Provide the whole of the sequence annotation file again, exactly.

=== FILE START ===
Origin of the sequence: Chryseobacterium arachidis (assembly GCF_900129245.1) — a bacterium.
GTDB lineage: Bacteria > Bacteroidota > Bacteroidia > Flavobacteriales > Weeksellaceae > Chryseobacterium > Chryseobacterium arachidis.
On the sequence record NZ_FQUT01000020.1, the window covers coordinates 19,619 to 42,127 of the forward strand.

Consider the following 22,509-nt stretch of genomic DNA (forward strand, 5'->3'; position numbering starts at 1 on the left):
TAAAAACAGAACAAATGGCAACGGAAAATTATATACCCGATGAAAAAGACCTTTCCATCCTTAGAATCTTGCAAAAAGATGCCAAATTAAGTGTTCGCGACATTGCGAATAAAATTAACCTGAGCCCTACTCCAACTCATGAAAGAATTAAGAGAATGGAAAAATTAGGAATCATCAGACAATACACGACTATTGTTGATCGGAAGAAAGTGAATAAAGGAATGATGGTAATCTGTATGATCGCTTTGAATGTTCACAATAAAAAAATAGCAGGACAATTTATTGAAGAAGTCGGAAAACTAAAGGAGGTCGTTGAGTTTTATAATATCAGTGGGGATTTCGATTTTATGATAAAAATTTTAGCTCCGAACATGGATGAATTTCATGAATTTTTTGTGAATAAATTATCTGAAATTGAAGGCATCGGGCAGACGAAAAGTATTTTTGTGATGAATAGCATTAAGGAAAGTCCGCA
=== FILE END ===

Origin of the sequence: Chryseobacterium arachidis (assembly GCF_900129245.1) — a bacterium.
GTDB lineage: Bacteria > Bacteroidota > Bacteroidia > Flavobacteriales > Weeksellaceae > Chryseobacterium > Chryseobacterium arachidis.
On the sequence record NZ_FQUT01000020.1, the window covers coordinates 19,619 to 42,127 of the forward strand.

Consider the following 22,509-nt stretch of genomic DNA (forward strand, 5'->3'; position numbering starts at 1 on the left):
TAAAAACAGAACAAATGGCAACGGAAAATTATATACCCGATGAAAAAGACCTTTCCATCCTTAGAATCTTGCAAAAAGATGCCAAATTAAGTGTTCGCGACATTGCGAATAAAATTAACCTGAGCCCTACTCCAACTCATGAAAGAATTAAGAGAATGGAAAAATTAGGAATCATCAGACAATACACGACTATTGTTGATCGGAAGAAAGTGAATAAAGGAATGATGGTAATCTGTATGATCGCTTTGAATGTTCACAATAAAAAAATAGCAGGACAATTTATTGAAGAAGTCGGAAAACTAAAGGAGGTCGTTGAGTTTTATAATATCAGTGGGGATTTCGATTTTATGATAAAAATTTTAGCTCCGAACATGGATGAATTTCATGAATTTTTTGTGAATAAATTATCTGAAATTGAAGGCATCGGGCAGACGAAAAGTATTTTTGTGATGAATAGCATTAAGGAAAGTCCGCA